HRT takes stock of Hidden Valley changes
Holden Racing Team boss Adrian Burgess says a full debrief of Hidden Valley must be undertaken before a firm decision is made on its engineering partnerships for Townsville.
The team made a double-change ahead of the trip to Darwin as part of a concerted bid to turn around the squad’s poor form, particularly in qualifying.
Guided by Rob Starr and Alex Somerset respectively at Hidden Valley, drivers James Courtney and Garth Tander continued to struggle, managing no better than 17th on the grid for either race.
A significant set-up change to Courtney’s car prior to Sunday’s race gave a glimmer of hope, with the #22 entry holding fifth after benefitting greatly from the opening lap carnage and pitlane chaos.
Although the engineering combinations look likely to stay for Townsville, Burgess was not prepared to confirm the plan until a full analysis takes place.
“When we get back to the workshop we’ll have a look at everything,” Burgess told Speedcafe.com.
“We tried a few things differently this weekend, personnel being one of them.
“We did go quite a different way with how we looked at the car and we knew we’d struggle in qualifying because we need time to optimise it.
“Hopefully we’re starting to get the driver confidence back, which is part of the lap time that we’re missing.
“It’s not all in the chassis. The driver has got to have confidence in the car to get the lap time.”
The lack of confidence is said to revolve around mid-corner throttle application, with the drivers struggling to get a consistent feel of how much drive traction is available.
The team has experimented greatly with its suspension geometry this season, notably introducing a new front upright following the Clipsal 500.
Tuning and driving around the twin-spring dampers meanwhile remains a delicate art, with some teams switching back and forth to the linear springs between sessions.
“It’s our issue every track,” said Burgess of mid-corner drive traction.
“We’ve thrown the kitchen sink at it and we hadn’t been able to find what unlocks it.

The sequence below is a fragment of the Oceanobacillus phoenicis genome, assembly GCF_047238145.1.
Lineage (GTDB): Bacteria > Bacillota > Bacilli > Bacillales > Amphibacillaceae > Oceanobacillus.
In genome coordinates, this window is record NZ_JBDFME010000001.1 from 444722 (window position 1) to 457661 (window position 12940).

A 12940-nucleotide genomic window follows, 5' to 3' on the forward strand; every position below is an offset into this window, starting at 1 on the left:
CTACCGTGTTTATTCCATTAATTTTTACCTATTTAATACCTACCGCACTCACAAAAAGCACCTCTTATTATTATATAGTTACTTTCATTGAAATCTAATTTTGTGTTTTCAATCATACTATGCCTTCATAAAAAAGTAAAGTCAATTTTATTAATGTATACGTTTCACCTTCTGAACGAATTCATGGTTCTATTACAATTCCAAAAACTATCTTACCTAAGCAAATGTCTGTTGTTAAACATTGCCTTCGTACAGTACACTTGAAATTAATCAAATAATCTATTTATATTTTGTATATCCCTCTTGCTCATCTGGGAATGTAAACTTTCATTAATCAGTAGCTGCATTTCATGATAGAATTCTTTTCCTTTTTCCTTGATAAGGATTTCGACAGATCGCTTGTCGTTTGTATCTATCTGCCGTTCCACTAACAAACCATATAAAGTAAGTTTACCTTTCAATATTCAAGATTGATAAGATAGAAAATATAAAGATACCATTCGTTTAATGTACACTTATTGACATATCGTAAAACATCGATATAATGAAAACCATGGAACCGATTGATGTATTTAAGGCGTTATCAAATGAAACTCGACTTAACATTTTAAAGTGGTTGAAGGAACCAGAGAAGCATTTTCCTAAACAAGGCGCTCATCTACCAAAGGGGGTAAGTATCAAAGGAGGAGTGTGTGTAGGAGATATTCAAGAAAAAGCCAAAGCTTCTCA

“As James got out of the car (after Race 13) his feedback was that it hasn’t fixed it 100 percent but it’s moved the inherent issue further around the corner and it’s less of an issue than it was.
“But nothing is going to turn around overnight. There’s no silver bullets in this business, just hard work.”
Courtney affirmed to Speedcafe.com after Race 13 that the issue is far from sorted and is most damaging in qualifying.
“It’s definitely still the weakness that we’ve got even after that last race,” he said.
“The other guys are able to get that little bit of a jump on us and in qualifying when you want that little bit extra from the car we can’t seem to get it.
“We’ve got a lot of work to do to get to a competitive spot. The other guys in front still drove away from us (after the last restart) and have way more speed than what we have.”
Courtney meanwhile says he enjoyed reuniting with Starr, who had worked on the #22 entry alongside erstwhile race engineer Alistair McVean prior to being moved onto Walkinshaw’s new Porsche GT3 program this year.
“It was like slipping on an old pair of shoes with ‘Roberto’ on the radio which was good,” Courtney said.
“He knew exactly what I wanted, there was no transition period learning each other.”
Tander, who was just 14th in Race 13, dismissed his poor weekend as “part of the game” and says he’ll be happy to continue with Somerset if it is deemed best for the team.
“It’s not an individual thing,” Tander told Speedcafe.com of the decision to put Somerset, who is the squad’s technical director, onto his car.
“If that’s the way Adrian wants to go we’ll talk about it after the weekend.”
Despite the poor results, Tander added that the morale inside the team remains strong ahead of Townsville, where the factory Holdens have traditionally performed strongly.
“Everyone is hurting because we’re not winning races and we’re not where we want to be,” he said.
“But there’s a real determination to get there that is as strong as ever.”
Courtney and Tander are 10th and 11th in the standings respectively after Hidden Valley, with the former 366 adrift of leader Jamie Whincup.